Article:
Why you need to stop saying yes when they ask, “can you build us a dashboard that shows this data?”

If there's one thing I see a lot of in my work, it's dashboards. 

I don't talk about dashboards a ton because a dashboard alone is neither a data product nor an experience. It is an output and artifact that is part of a user or stakeholder's overall experience, typically in our case, in some decision making context. One of the key issues I see designers (i.e. anyone who is in control of the dashboard's design / UI / UX / data) making is that they do not understand the current or aspirational experience of the people using their solutions. They're focused on the data.

For many of you, the action points—the decisions—that are supposed to be informed by dashboards don't actually get enacted in the dashboard. They happen elsewhere. However, designers need to be thinking about these downstream decisions when we design—since ultimately, there's always a next step in the user's journey even if it's not taking place within the world of your app, Tableau, PowerBI, or whatever.

None of this generally changes whether you're using ML or not.

As a result, I am a big fan of journey mapping and service blueprints as tools that anyone can use to start getting into the heads of their customers. Of course, you have to do the requisite customer/user research before you can produce a real journey map, particularly an aspirational one that reflects a better future you want to provide to your users, but what it helps teams do is get their head out of the data and the outputs they have been asked for, and focuses the team on where decisions will/should get made, when, in what order, and how people are feeling along the way.

Now, you may find out that doing a journey mapping exercise also begins to uncover the fact that not all the people using your service—despite sharing job titles or responsibilities—make decisions the same way. Which then leads to the question, "should they be?"

For internal data product teams (and maybe commercial data product teams to,o at times), this is an opportunity.  One of my clients who is head of analytics at a large healthcare company once said to me early on in our discussions about his team taking my private seminar, "we don't want to be perceived as data widget builders." A sure fire way to have your most senior executives continue to see you in the "dashboard widget maker" category is to keep building one-off widgets and solutions for each user, even when those users/stakeholders are essentially part of the same persona or category of user. (A persona is a design tool to help us focus on real classes of people we're designing for. Two examples might be a regional head of sales who looks at dashboards as monthly scorecards and a sales rep who use your tool daily as an operational tool. The key point is that your "Sally the Sales Rep" persona is informed by real research you did with lots of actual sales reps—even if none of them were named Sally).

Anyhow, one way as a data product leader to stand out, to bring more business value, and deliver better UX to everyone, is to bring these different users—who seem like they should be under the same persona umbrella—together to do some collaboration around how they make decisions. Where does data fit in? Are there magic numbers they all agree to? ("if this sales KPI drops below 15, is anyone else besides Molly concerned and calling their regional contact?") Is there a valid reason why these teams—who seem like they should be making decisions the same way—are not?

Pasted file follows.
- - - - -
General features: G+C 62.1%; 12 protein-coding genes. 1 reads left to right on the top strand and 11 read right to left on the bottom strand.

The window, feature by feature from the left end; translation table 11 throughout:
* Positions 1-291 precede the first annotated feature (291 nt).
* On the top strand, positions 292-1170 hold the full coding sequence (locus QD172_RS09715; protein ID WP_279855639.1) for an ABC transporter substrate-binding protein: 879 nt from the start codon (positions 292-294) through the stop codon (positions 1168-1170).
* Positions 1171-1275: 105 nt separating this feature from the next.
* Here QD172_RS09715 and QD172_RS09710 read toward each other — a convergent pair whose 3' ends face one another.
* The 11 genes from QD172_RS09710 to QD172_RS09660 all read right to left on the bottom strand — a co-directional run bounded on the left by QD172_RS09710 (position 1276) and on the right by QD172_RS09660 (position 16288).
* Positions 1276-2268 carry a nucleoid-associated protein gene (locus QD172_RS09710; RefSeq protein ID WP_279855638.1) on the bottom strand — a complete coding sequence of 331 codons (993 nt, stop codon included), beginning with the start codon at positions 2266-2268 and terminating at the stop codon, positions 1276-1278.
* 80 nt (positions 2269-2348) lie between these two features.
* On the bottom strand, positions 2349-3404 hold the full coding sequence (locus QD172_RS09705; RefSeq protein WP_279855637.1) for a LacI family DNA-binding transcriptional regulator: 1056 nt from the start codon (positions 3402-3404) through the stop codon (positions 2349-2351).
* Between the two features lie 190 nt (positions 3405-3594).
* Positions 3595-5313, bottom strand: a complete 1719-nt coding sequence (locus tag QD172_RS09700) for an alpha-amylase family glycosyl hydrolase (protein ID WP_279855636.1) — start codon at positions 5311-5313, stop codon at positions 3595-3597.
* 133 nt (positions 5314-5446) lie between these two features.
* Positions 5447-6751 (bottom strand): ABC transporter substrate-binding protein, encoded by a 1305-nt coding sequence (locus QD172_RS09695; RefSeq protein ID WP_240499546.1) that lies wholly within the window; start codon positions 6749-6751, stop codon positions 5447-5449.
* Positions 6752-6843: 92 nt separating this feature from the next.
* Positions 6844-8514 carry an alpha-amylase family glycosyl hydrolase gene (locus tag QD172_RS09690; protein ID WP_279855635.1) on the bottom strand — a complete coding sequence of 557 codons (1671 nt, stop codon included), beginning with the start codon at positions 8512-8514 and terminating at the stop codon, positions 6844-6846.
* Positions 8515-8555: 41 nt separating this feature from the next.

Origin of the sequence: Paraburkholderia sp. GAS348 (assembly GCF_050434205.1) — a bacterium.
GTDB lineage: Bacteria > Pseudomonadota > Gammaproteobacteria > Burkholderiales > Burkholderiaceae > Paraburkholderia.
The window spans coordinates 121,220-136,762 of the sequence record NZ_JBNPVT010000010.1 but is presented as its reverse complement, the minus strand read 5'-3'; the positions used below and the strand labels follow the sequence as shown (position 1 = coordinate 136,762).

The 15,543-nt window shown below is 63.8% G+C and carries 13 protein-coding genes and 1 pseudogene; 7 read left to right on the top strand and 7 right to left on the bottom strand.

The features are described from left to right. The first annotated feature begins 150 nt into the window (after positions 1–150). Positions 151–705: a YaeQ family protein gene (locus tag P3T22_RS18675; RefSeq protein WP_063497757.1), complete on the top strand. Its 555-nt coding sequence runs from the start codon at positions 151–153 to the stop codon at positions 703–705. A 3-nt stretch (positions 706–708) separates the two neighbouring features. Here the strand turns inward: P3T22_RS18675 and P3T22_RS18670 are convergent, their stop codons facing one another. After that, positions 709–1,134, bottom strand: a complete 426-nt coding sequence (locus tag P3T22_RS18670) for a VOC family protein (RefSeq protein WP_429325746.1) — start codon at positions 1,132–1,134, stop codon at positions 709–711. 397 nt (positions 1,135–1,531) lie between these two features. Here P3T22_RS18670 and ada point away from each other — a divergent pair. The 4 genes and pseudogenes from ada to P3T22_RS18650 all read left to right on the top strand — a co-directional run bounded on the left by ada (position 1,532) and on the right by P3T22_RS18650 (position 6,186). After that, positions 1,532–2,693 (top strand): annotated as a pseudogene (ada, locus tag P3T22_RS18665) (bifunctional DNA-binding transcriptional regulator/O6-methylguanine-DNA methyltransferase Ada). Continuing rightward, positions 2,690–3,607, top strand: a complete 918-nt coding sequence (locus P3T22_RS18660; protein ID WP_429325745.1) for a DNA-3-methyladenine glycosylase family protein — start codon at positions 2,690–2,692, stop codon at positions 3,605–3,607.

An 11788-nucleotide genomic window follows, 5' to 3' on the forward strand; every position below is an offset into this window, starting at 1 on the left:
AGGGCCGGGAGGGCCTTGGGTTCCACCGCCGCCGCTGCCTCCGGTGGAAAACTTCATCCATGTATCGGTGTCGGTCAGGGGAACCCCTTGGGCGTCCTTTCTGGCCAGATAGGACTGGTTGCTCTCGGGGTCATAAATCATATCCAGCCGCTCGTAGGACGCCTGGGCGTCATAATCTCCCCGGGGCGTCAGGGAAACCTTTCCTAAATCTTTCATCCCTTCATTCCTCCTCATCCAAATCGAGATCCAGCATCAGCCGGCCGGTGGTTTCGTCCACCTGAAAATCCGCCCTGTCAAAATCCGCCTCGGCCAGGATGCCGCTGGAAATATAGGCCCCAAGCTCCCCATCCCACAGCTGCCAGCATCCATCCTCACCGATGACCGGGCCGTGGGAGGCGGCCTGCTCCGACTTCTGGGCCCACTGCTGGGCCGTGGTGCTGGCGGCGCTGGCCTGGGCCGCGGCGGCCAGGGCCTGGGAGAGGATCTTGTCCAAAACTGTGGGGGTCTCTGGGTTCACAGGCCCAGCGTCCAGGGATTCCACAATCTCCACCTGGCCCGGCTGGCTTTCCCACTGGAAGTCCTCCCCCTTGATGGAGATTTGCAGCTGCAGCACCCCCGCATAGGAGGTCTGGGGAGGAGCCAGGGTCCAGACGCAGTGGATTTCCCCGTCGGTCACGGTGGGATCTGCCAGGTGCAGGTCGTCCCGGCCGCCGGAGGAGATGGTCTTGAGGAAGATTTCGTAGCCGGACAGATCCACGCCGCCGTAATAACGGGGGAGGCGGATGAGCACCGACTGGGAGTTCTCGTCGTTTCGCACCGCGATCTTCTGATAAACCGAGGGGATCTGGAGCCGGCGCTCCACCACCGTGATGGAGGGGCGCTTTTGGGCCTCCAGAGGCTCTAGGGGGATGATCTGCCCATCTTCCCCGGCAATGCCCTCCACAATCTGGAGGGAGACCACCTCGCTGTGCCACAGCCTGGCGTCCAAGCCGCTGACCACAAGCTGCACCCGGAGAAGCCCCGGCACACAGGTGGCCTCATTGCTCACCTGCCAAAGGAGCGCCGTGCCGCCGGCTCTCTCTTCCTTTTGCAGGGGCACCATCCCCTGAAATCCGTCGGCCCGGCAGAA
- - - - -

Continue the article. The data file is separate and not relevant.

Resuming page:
This is also a great setting to bring in different low-fi designs to test and get feedback on. Dot-voting can be great here too. I call these Design Jams, and this type of jam is one where you get the magic juiciness of "divergent thinking."  Team A learns something about how Team B makes decisions that they never thought of which then spawns a new idea from Team C. Out of this comes—bing!—better "requirements" for what the product needs. You might find nobody needs to see all the historical overlaps of widget X in the warehouse, because that's not actually how these teams decided to make decisions going forward. 60 days of data engineering—saved!

The one thing I like about design as a tool to help data product teams is that it helps get the triple win: your users start saying, "Yes! Can I have more? Can you also do this?" Your stakeholders are happy because they see the outcomes of your dashboards and data product work creating a desired change for the users and other humans in the loop (you know, like actual paying customers even?!)  And finally, you and your team will be happier too: because you're working on technology that matters, gets used, and creates impact.

The status quo is calling. You can respond with a "yes, we can build that dashboard" even if you don't know why. Or, you can start giving the gift of questions: "why do you need that and how will that help you make a better decision? how will you use this to make that decision? Tell me more so we don't build a technically right, but effectively wrong solution you can't or won't use."

It's tricky, but the dashboard isn't really the thing they want.


Photo by Brett Jordan on Unsplash

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